Bring vegan cupcakes or cookies to your coworkers, friends, or family to show them how delicious vegan food is. My favorite recipes are by Isa Chandra Moskowitz, author of Veganomicon, Vegan Cupcakes Take Over the World, and a few other books. I bring her cupcakes to work sometimes and my co-workers love them. Best cupcakes ever.

Give away copies of significant books or DVDs to people you know. People are more likely to listen to people they know, and if you hand them a copy of Earthlings they might just watch it. Check out Operation Meat Market: one activist, one mission, and a whole lot of books for a story of one person’s project of handing out copies of Erik Marcus’s Meat Market.

Share links and videos on facebook, twitter, myspace, and any other online social networking site you use. The more voices in the stream of information presenting information about animals the better.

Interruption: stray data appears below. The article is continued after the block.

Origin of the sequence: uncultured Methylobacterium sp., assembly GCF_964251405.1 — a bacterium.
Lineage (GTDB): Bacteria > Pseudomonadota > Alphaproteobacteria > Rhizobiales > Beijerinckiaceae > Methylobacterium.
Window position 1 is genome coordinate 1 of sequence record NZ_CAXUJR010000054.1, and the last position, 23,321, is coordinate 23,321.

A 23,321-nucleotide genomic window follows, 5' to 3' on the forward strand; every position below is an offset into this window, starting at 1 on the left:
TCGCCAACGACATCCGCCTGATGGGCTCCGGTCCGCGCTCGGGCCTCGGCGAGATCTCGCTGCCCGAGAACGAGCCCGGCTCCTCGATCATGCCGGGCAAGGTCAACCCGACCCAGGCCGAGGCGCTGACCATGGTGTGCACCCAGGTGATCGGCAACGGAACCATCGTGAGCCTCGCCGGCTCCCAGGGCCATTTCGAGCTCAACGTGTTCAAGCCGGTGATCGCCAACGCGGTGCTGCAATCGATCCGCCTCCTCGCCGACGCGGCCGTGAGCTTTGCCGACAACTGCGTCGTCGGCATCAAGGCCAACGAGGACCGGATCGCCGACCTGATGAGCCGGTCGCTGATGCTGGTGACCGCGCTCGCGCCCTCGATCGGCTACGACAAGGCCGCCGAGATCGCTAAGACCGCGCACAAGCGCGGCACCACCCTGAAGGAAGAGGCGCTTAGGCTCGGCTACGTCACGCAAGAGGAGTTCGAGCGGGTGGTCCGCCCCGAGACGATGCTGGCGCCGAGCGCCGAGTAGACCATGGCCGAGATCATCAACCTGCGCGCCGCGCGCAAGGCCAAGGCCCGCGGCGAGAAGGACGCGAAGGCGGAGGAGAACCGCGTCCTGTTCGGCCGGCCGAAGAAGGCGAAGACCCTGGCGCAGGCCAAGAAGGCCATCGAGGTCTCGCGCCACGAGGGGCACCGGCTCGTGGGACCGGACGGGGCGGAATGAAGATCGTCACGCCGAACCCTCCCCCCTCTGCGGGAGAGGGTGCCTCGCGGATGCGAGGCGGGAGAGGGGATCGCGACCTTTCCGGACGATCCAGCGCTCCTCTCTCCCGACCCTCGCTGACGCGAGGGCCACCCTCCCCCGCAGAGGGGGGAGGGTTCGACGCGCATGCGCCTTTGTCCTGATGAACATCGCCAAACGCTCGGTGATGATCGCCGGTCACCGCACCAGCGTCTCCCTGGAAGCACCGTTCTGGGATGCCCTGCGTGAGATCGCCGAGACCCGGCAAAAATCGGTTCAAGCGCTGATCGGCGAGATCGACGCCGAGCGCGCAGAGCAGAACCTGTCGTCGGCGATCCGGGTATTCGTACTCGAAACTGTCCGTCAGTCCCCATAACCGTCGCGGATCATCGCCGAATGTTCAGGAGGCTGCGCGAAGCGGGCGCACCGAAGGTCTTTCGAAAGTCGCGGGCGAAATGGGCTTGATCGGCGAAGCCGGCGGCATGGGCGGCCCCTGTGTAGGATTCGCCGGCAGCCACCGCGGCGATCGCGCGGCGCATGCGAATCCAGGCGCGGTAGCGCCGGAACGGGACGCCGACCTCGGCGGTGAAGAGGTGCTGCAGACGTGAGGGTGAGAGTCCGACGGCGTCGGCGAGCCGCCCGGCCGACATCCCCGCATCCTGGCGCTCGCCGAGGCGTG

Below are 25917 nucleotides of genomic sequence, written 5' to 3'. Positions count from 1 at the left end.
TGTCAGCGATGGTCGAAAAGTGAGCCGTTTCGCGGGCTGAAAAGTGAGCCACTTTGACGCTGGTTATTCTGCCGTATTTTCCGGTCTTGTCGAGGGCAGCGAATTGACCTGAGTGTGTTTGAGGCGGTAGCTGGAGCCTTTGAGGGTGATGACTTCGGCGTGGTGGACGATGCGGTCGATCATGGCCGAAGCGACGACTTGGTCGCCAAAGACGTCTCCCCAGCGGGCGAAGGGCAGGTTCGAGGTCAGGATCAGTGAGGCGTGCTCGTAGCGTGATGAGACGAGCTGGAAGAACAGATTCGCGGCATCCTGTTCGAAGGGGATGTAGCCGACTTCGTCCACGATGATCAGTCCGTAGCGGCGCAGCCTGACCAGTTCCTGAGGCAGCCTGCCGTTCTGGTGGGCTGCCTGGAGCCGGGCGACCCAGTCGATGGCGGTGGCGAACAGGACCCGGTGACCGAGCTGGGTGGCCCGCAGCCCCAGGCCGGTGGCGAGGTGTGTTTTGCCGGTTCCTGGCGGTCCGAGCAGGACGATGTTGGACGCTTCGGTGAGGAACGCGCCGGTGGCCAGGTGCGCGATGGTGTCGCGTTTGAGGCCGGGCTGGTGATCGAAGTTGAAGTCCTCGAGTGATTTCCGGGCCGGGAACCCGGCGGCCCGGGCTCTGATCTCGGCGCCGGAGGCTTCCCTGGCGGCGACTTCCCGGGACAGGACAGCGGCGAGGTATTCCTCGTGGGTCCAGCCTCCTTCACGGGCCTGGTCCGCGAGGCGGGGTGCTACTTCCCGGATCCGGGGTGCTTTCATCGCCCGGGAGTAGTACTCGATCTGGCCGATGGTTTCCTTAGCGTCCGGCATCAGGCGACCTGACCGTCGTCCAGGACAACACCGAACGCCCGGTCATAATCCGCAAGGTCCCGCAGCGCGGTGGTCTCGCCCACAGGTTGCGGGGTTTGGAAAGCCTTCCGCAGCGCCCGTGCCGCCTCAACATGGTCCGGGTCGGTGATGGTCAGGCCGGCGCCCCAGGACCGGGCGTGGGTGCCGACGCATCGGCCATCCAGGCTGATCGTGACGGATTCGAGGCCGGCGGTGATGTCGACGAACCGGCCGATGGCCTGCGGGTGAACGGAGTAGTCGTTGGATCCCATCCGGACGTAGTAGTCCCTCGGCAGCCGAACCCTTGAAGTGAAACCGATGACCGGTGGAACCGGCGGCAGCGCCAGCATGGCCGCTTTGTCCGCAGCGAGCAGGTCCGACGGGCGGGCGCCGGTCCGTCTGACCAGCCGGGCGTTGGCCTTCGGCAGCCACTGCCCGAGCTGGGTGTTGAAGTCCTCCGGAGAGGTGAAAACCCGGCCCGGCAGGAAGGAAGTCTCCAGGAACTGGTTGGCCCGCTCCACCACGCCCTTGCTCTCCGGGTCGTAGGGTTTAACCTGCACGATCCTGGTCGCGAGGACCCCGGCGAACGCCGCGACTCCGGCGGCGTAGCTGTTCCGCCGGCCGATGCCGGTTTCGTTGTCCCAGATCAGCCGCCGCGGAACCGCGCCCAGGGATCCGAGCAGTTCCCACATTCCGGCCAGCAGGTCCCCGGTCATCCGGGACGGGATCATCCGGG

Start a blog about your experiences. Share your stories with others. You may not think that anyone wants to read about you, but if you can tell your story about transitioning to a vegan diet, learning more about animals, or living as a vegan, people will be able to gain inspiration for their own lives from your stories. If you like to cook you could write about cooking and share recipes. If you work out you could write about that. The I Quit Eating Meat blog I mentioned earlier has inspired many other people to make the same transition. Starting a blog is free on WordPress and who knows what impact you could have?